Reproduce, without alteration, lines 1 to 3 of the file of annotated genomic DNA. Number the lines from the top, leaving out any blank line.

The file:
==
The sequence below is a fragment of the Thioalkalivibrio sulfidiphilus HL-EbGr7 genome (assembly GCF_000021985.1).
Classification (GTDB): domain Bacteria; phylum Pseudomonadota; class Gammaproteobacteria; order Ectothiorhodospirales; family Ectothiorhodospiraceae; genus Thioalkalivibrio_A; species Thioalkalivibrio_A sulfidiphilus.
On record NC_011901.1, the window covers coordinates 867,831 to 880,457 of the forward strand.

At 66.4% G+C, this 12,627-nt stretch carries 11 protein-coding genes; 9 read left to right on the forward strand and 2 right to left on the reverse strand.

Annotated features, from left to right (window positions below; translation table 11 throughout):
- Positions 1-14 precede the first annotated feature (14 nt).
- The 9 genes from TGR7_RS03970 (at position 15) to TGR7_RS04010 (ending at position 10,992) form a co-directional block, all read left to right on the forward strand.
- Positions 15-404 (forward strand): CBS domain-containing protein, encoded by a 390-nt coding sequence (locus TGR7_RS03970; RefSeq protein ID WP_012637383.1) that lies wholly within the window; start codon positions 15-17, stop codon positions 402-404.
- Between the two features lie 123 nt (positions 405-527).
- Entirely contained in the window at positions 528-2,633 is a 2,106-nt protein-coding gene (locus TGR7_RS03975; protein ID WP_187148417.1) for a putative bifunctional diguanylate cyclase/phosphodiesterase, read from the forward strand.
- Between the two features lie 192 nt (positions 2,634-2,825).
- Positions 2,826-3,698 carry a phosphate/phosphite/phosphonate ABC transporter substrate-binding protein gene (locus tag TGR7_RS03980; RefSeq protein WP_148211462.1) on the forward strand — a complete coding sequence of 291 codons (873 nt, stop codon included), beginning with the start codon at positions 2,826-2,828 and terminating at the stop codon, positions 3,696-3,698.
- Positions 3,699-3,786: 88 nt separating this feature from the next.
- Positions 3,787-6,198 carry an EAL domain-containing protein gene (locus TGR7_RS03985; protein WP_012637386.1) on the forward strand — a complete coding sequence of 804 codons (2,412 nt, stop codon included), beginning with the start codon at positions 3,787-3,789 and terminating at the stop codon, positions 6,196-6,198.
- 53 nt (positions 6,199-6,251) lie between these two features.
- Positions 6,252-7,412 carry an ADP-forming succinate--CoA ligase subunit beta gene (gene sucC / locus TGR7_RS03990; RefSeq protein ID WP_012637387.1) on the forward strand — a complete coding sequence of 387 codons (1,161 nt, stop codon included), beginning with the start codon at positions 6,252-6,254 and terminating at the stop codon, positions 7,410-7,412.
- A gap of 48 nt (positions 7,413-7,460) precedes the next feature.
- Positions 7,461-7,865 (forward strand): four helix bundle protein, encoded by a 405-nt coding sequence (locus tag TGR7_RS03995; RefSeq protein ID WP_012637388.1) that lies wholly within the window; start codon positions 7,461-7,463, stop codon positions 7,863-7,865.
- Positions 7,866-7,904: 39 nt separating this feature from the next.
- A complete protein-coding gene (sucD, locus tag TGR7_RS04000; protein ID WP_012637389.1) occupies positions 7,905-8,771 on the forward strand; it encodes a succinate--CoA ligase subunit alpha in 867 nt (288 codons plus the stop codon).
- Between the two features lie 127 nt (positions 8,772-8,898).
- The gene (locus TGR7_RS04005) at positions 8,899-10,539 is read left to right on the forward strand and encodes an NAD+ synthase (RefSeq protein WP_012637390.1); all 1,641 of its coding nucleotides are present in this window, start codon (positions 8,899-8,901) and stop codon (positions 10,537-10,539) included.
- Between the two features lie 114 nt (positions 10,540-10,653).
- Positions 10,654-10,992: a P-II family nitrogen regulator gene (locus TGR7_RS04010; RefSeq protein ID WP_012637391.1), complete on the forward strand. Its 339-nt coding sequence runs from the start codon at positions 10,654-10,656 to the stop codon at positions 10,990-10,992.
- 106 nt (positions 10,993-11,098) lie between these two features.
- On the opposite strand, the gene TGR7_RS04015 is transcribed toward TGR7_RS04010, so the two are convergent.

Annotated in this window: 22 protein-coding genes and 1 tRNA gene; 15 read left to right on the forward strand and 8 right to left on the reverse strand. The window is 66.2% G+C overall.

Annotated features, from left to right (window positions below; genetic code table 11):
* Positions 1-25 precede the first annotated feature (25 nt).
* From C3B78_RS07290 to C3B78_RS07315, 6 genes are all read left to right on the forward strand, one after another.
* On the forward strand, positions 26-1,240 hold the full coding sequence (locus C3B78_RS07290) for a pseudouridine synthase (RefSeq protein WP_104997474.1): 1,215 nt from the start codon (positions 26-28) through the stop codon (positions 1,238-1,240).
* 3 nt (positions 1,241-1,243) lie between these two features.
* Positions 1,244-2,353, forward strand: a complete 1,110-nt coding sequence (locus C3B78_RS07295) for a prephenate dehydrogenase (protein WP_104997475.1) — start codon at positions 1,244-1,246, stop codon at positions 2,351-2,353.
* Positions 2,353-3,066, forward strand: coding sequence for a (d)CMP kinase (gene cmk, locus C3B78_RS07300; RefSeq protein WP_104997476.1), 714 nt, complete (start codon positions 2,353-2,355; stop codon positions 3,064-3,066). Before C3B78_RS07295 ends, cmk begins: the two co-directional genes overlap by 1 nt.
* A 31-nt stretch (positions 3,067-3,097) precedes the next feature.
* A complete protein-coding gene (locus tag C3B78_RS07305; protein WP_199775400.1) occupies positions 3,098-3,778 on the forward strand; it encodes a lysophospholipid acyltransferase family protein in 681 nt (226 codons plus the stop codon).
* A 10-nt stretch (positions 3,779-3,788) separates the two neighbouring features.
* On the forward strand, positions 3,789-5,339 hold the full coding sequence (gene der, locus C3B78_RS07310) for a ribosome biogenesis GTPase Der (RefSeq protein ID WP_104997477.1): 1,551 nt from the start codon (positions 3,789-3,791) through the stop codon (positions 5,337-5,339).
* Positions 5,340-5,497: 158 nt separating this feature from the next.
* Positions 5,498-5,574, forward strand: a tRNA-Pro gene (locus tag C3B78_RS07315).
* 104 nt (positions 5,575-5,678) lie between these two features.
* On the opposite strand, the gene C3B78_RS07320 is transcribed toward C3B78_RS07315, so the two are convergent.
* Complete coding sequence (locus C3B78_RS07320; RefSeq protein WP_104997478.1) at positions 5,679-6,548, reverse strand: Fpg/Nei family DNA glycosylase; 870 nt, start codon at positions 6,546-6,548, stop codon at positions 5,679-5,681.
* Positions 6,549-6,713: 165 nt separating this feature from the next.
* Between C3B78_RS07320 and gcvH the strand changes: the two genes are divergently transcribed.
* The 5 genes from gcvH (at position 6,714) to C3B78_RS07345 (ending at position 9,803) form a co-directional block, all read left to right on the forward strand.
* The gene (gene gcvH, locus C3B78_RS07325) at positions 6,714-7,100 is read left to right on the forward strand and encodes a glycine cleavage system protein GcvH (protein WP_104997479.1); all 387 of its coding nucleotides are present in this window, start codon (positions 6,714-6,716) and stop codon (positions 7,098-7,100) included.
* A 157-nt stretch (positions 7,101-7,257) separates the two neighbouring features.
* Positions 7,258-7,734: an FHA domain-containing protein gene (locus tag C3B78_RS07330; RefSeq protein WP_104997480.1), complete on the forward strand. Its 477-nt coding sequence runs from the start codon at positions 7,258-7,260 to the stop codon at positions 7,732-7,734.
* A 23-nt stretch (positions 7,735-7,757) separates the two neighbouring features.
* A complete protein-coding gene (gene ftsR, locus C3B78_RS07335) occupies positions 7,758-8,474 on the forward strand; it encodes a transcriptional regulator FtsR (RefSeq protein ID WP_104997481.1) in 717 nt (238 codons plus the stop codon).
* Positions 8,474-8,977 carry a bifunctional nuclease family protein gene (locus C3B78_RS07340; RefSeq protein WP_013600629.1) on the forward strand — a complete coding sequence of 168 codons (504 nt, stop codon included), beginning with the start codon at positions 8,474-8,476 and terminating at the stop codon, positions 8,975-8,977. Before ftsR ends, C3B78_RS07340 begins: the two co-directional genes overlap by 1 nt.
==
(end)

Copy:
The sequence below is a fragment of the Thioalkalivibrio sulfidiphilus HL-EbGr7 genome (assembly GCF_000021985.1).
Classification (GTDB): domain Bacteria; phylum Pseudomonadota; class Gammaproteobacteria; order Ectothiorhodospirales; family Ectothiorhodospiraceae; genus Thioalkalivibrio_A; species Thioalkalivibrio_A sulfidiphilus.
On record NC_011901.1, the window covers coordinates 867,831 to 880,457 of the forward strand.